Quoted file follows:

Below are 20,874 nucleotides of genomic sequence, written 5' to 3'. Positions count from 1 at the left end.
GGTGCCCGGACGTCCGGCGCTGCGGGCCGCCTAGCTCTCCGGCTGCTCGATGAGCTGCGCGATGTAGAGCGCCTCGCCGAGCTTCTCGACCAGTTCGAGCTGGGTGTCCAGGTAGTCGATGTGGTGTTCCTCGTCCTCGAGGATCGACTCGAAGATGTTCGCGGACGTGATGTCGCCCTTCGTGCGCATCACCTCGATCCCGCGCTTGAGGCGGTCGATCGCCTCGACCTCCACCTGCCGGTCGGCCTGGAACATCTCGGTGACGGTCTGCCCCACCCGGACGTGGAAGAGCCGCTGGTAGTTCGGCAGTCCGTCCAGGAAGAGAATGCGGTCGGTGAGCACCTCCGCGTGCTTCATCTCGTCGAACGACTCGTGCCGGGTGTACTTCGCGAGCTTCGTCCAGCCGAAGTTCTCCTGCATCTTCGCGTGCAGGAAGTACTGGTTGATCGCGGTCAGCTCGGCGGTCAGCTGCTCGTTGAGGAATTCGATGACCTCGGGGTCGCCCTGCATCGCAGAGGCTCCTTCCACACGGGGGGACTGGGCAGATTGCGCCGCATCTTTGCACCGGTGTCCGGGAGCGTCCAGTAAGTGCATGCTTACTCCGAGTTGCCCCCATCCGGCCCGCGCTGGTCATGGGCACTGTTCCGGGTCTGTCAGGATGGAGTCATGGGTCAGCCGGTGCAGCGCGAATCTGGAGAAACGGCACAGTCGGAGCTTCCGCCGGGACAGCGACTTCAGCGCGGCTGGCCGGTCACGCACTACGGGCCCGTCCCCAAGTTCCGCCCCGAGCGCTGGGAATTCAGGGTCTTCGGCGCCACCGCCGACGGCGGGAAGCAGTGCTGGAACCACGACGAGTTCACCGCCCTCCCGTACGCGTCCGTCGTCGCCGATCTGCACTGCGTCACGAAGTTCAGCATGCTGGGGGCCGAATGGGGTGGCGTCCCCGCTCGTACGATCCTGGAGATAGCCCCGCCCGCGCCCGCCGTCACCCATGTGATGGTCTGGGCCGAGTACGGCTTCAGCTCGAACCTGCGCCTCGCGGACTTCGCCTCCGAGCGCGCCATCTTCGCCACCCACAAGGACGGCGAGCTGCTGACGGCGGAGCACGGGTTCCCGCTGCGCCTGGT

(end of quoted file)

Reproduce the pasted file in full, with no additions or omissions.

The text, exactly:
Below are 20,874 nucleotides of genomic sequence, written 5' to 3'. Positions count from 1 at the left end.
GGTGCCCGGACGTCCGGCGCTGCGGGCCGCCTAGCTCTCCGGCTGCTCGATGAGCTGCGCGATGTAGAGCGCCTCGCCGAGCTTCTCGACCAGTTCGAGCTGGGTGTCCAGGTAGTCGATGTGGTGTTCCTCGTCCTCGAGGATCGACTCGAAGATGTTCGCGGACGTGATGTCGCCCTTCGTGCGCATCACCTCGATCCCGCGCTTGAGGCGGTCGATCGCCTCGACCTCCACCTGCCGGTCGGCCTGGAACATCTCGGTGACGGTCTGCCCCACCCGGACGTGGAAGAGCCGCTGGTAGTTCGGCAGTCCGTCCAGGAAGAGAATGCGGTCGGTGAGCACCTCCGCGTGCTTCATCTCGTCGAACGACTCGTGCCGGGTGTACTTCGCGAGCTTCGTCCAGCCGAAGTTCTCCTGCATCTTCGCGTGCAGGAAGTACTGGTTGATCGCGGTCAGCTCGGCGGTCAGCTGCTCGTTGAGGAATTCGATGACCTCGGGGTCGCCCTGCATCGCAGAGGCTCCTTCCACACGGGGGGACTGGGCAGATTGCGCCGCATCTTTGCACCGGTGTCCGGGAGCGTCCAGTAAGTGCATGCTTACTCCGAGTTGCCCCCATCCGGCCCGCGCTGGTCATGGGCACTGTTCCGGGTCTGTCAGGATGGAGTCATGGGTCAGCCGGTGCAGCGCGAATCTGGAGAAACGGCACAGTCGGAGCTTCCGCCGGGACAGCGACTTCAGCGCGGCTGGCCGGTCACGCACTACGGGCCCGTCCCCAAGTTCCGCCCCGAGCGCTGGGAATTCAGGGTCTTCGGCGCCACCGCCGACGGCGGGAAGCAGTGCTGGAACCACGACGAGTTCACCGCCCTCCCGTACGCGTCCGTCGTCGCCGATCTGCACTGCGTCACGAAGTTCAGCATGCTGGGGGCCGAATGGGGTGGCGTCCCCGCTCGTACGATCCTGGAGATAGCCCCGCCCGCGCCCGCCGTCACCCATGTGATGGTCTGGGCCGAGTACGGCTTCAGCTCGAACCTGCGCCTCGCGGACTTCGCCTCCGAGCGCGCCATCTTCGCCACCCACAAGGACGGCGAGCTGCTGACGGCGGAGCACGGGTTCCCGCTGCGCCTGGT